The real question is who would have refused those records...
Beverly D'Angelo gets better with age.
Call it corny or whatever, but in the book it had a lot to do with his spiritual renewal and his' feeling good again about owning a record shop. That's why I always wondered why it was left out of the movie...
(and how patently unrealsitic)
No As far as the movie was concerned, naw, I think he was spot-on. I never read Hornby's OG so I can't say if the casting made sense with that.
(and how patently unrealsitic) You haven't spent much time in Lincoln Park have you?
(and how patently unrealsitic) You haven't spent much time in Lincoln Park have you? The patently unrealistic part is the idea that he would have left the singles behind. I mean, dude's a collector and runs a record store. He's going to pass up the motherlode? Yeah, I don't think so.
Here's the thing, I loved the book but I've never been to the UK so I have no idea how true it is in describing the record shop scene. I know from the time I've spent in record shops here stateside that the only other person that could've worked for the role is a fat, asscrack revealing, greasy face, chud under the fingernails, confederate flag sticker, cigar smoking, ill-shaven facial hair, halitosis stench quite-possibly-psychopathic-with-bodies-in-the-basement shop owner and that isn't exactly going to sell tickets. I thought they really nailed all three characters that work at the shop.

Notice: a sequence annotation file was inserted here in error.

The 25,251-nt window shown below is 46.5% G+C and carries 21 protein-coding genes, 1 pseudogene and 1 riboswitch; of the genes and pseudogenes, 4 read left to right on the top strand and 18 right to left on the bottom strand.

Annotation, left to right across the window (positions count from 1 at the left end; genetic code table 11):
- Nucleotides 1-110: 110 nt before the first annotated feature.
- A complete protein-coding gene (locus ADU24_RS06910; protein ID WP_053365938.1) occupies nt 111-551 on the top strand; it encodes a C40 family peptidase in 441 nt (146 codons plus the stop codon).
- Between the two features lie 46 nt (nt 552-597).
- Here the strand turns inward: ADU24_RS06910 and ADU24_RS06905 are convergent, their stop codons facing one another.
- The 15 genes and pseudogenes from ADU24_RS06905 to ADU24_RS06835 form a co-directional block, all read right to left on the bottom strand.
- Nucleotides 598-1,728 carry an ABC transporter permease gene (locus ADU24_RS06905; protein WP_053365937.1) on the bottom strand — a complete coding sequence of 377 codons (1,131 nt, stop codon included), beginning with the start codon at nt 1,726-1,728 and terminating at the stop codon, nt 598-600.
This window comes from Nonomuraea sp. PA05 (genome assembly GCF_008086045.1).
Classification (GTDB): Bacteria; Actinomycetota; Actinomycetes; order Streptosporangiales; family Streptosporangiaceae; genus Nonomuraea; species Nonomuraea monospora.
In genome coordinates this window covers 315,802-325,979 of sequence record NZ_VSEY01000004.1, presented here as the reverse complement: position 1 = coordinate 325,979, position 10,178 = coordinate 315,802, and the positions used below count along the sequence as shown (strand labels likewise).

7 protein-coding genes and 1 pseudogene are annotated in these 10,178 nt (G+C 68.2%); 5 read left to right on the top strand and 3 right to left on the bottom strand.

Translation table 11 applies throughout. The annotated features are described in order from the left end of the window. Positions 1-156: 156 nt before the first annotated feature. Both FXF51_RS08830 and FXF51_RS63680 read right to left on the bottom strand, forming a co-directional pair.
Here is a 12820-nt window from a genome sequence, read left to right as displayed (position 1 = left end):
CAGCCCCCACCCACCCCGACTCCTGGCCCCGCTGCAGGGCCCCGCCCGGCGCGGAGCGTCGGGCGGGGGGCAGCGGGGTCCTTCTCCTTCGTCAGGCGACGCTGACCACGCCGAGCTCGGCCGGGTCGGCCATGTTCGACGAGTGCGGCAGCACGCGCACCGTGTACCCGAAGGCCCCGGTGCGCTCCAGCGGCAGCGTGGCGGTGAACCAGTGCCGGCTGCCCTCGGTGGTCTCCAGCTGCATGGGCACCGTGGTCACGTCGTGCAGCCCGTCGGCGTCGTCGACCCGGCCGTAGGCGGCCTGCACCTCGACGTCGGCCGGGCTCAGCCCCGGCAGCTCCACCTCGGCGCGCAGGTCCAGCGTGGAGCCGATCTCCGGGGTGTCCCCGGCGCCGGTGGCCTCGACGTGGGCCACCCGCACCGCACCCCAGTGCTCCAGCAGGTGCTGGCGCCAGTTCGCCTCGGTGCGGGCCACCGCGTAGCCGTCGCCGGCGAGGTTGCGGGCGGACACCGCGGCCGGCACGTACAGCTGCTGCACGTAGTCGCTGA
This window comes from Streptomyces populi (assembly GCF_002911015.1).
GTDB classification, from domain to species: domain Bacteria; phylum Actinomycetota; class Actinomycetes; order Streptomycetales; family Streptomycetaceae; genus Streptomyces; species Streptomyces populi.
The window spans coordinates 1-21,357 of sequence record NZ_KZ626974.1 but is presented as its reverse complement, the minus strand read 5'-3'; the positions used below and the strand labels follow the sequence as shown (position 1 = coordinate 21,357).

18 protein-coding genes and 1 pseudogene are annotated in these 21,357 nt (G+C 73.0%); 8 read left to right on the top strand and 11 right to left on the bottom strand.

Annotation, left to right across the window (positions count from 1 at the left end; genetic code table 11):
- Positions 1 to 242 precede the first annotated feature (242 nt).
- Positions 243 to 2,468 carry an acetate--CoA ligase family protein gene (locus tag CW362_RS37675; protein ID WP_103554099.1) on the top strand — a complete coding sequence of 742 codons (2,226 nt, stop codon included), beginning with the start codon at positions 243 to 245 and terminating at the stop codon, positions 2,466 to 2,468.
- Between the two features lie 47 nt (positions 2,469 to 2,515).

Not to be uber-dorky but what version of "God Save the Queen" was that? The artwork is the same as this: http://www.popsike.com/php/detaildatar.php?itemnr=3840725434...but it doesn't look like either the Virgin or A&M versions of the single.
What Otis Redding single is worth $200?